The Care Act strengthens the rights of people who care for a disabled adult.
Key rights for carers
The Care Act sets out the following rights for people who care for a disabled adult:
- A carer will be entitled to an assessment if it appears that they need support. The carer’s assessment must establish whether the carer is willing and able to continue providing care to the disabled person they are caring for, what impact this has on the carer’s wellbeing, what outcomes the carer wishes in day-to-day life, and whether the carer wishes to access education, training, or recreational activities.
- The carer will have the same rights to an assessment and support as the disabled adult themselves. Therefore once a carer’s assessment has been carried out, the local authority will see which of the carer’s needs are eligible for support, and will then produce a support plan to meet the carer’s needs.
- Local authorities are under a duty to meet a carer’s eligible needs, subject to a financial assessment.
Useful links on The Care Act
Carers Trust: www.carers.org/care-act
We've created the following factsheets to help you with the benefits application, Care Act assessment and follow-up process:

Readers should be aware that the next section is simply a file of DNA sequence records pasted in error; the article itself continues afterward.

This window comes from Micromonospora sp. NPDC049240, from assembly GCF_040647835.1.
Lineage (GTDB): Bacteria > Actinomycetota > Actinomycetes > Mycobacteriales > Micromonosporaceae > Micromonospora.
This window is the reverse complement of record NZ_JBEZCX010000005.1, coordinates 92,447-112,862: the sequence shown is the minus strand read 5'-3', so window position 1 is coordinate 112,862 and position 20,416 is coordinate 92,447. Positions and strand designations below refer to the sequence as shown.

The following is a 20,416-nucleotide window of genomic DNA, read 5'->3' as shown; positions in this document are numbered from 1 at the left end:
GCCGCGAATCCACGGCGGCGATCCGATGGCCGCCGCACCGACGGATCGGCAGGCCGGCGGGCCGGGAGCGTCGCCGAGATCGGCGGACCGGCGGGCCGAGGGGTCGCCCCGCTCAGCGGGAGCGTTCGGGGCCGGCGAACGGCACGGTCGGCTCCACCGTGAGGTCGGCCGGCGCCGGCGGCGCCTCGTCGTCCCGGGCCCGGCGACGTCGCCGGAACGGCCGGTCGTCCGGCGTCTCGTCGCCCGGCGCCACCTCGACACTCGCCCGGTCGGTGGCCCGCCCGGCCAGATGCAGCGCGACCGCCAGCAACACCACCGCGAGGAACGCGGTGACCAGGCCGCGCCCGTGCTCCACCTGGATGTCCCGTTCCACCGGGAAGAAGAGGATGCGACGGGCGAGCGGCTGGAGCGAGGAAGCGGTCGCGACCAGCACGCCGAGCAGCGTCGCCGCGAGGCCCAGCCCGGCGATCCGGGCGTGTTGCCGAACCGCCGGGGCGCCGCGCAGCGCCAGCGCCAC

Delays in receiving benefits (PDF, 52 KB) - this factsheet explains the options that may be available to you whilst you're waiting for your first payment.
Mandatory reconsiderations (PDF, 48 KB) - this factsheet explains what to do if you wish to challenge a benefit decision.
Reasonable adjustments (PDF, 425 KB) - this factsheet explains what changes should be made by the Job Centre and DWP for people with a learning disability who are looking to claim benefits.
What happens next (PDF, 367 KB) - this factsheet sets out what should happen after your Care Act assessment.
Reviews and new assessments (PDF, 219 KB) - this factsheet is for people who already receive care and support through a package of social care and what they can expect from the review and assessment process.
Direct payments (PDF, 72 KB) - this factsheet explains how people with a learning disability and their families can receive direct payments to arrange their social care support themselves.
Support for carers
Caring for a child
Do you care for a child or young person who has a learning disability?
If so, take a look at what support is available to you, your family, and the person with a learning disability.